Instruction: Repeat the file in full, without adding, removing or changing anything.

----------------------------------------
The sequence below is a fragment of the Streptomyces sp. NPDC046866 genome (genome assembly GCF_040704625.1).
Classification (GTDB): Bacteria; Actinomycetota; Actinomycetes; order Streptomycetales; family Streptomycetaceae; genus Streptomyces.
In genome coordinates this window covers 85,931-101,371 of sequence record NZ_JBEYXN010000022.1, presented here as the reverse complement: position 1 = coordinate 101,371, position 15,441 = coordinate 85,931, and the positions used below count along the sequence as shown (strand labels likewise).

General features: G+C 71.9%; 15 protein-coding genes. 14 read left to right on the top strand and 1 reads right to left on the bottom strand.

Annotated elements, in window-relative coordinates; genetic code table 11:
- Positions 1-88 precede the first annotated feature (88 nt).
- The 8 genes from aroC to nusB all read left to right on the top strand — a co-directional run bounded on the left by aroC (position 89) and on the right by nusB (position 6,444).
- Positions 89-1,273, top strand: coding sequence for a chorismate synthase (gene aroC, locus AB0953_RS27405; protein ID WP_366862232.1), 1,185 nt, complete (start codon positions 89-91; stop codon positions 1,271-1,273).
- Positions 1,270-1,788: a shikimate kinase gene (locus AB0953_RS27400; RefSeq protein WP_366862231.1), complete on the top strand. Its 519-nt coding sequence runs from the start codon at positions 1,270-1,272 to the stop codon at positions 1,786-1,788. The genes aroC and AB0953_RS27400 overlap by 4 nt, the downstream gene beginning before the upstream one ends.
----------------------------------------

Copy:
The sequence below is a fragment of the Streptomyces sp. NPDC046866 genome (genome assembly GCF_040704625.1).
Classification (GTDB): Bacteria; Actinomycetota; Actinomycetes; order Streptomycetales; family Streptomycetaceae; genus Streptomyces.
In genome coordinates this window covers 85,931-101,371 of sequence record NZ_JBEYXN010000022.1, presented here as the reverse complement: position 1 = coordinate 101,371, position 15,441 = coordinate 85,931, and the positions used below count along the sequence as shown (strand labels likewise).

General features: G+C 71.9%; 15 protein-coding genes. 14 read left to right on the top strand and 1 reads right to left on the bottom strand.

Annotated elements, in window-relative coordinates; genetic code table 11:
- Positions 1-88 precede the first annotated feature (88 nt).
- The 8 genes from aroC to nusB all read left to right on the top strand — a co-directional run bounded on the left by aroC (position 89) and on the right by nusB (position 6,444).
- Positions 89-1,273, top strand: coding sequence for a chorismate synthase (gene aroC, locus AB0953_RS27405; protein ID WP_366862232.1), 1,185 nt, complete (start codon positions 89-91; stop codon positions 1,271-1,273).
- Positions 1,270-1,788: a shikimate kinase gene (locus AB0953_RS27400; RefSeq protein WP_366862231.1), complete on the top strand. Its 519-nt coding sequence runs from the start codon at positions 1,270-1,272 to the stop codon at positions 1,786-1,788. The genes aroC and AB0953_RS27400 overlap by 4 nt, the downstream gene beginning before the upstream one ends.